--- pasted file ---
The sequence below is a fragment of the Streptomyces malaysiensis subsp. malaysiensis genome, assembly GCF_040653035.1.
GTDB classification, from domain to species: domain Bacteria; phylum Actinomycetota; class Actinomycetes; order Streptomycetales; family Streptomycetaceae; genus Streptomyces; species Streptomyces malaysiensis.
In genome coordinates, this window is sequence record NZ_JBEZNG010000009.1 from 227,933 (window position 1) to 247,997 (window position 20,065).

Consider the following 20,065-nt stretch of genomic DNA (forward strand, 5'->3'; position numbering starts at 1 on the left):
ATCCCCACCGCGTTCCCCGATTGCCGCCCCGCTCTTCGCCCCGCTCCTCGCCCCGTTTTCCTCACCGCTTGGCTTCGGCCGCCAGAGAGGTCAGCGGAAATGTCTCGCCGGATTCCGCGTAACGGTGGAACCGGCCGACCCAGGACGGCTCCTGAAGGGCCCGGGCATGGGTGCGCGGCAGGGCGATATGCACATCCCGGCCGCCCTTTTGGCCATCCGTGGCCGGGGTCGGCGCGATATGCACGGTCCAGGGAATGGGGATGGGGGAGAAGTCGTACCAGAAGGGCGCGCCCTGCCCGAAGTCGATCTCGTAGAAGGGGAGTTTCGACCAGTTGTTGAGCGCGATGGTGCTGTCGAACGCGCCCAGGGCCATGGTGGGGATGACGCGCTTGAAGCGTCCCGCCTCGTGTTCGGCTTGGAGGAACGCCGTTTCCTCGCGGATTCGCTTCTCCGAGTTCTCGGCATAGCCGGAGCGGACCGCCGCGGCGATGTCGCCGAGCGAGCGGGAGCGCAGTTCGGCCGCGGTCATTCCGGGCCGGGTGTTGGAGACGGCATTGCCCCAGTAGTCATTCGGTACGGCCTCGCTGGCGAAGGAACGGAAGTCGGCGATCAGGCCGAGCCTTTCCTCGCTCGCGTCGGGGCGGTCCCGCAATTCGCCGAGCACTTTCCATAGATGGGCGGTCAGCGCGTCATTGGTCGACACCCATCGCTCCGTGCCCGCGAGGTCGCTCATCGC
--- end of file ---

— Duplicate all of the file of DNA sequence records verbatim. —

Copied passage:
The sequence below is a fragment of the Streptomyces malaysiensis subsp. malaysiensis genome, assembly GCF_040653035.1.
GTDB classification, from domain to species: domain Bacteria; phylum Actinomycetota; class Actinomycetes; order Streptomycetales; family Streptomycetaceae; genus Streptomyces; species Streptomyces malaysiensis.
In genome coordinates, this window is sequence record NZ_JBEZNG010000009.1 from 227,933 (window position 1) to 247,997 (window position 20,065).

Consider the following 20,065-nt stretch of genomic DNA (forward strand, 5'->3'; position numbering starts at 1 on the left):
ATCCCCACCGCGTTCCCCGATTGCCGCCCCGCTCTTCGCCCCGCTCCTCGCCCCGTTTTCCTCACCGCTTGGCTTCGGCCGCCAGAGAGGTCAGCGGAAATGTCTCGCCGGATTCCGCGTAACGGTGGAACCGGCCGACCCAGGACGGCTCCTGAAGGGCCCGGGCATGGGTGCGCGGCAGGGCGATATGCACATCCCGGCCGCCCTTTTGGCCATCCGTGGCCGGGGTCGGCGCGATATGCACGGTCCAGGGAATGGGGATGGGGGAGAAGTCGTACCAGAAGGGCGCGCCCTGCCCGAAGTCGATCTCGTAGAAGGGGAGTTTCGACCAGTTGTTGAGCGCGATGGTGCTGTCGAACGCGCCCAGGGCCATGGTGGGGATGACGCGCTTGAAGCGTCCCGCCTCGTGTTCGGCTTGGAGGAACGCCGTTTCCTCGCGGATTCGCTTCTCCGAGTTCTCGGCATAGCCGGAGCGGACCGCCGCGGCGATGTCGCCGAGCGAGCGGGAGCGCAGTTCGGCCGCGGTCATTCCGGGCCGGGTGTTGGAGACGGCATTGCCCCAGTAGTCATTCGGTACGGCCTCGCTGGCGAAGGAACGGAAGTCGGCGATCAGGCCGAGCCTTTCCTCGCTCGCGTCGGGGCGGTCCCGCAATTCGCCGAGCACTTTCCATAGATGGGCGGTCAGCGCGTCATTGGTCGACACCCATCGCTCCGTGCCCGCGAGGTCGCTCATCGC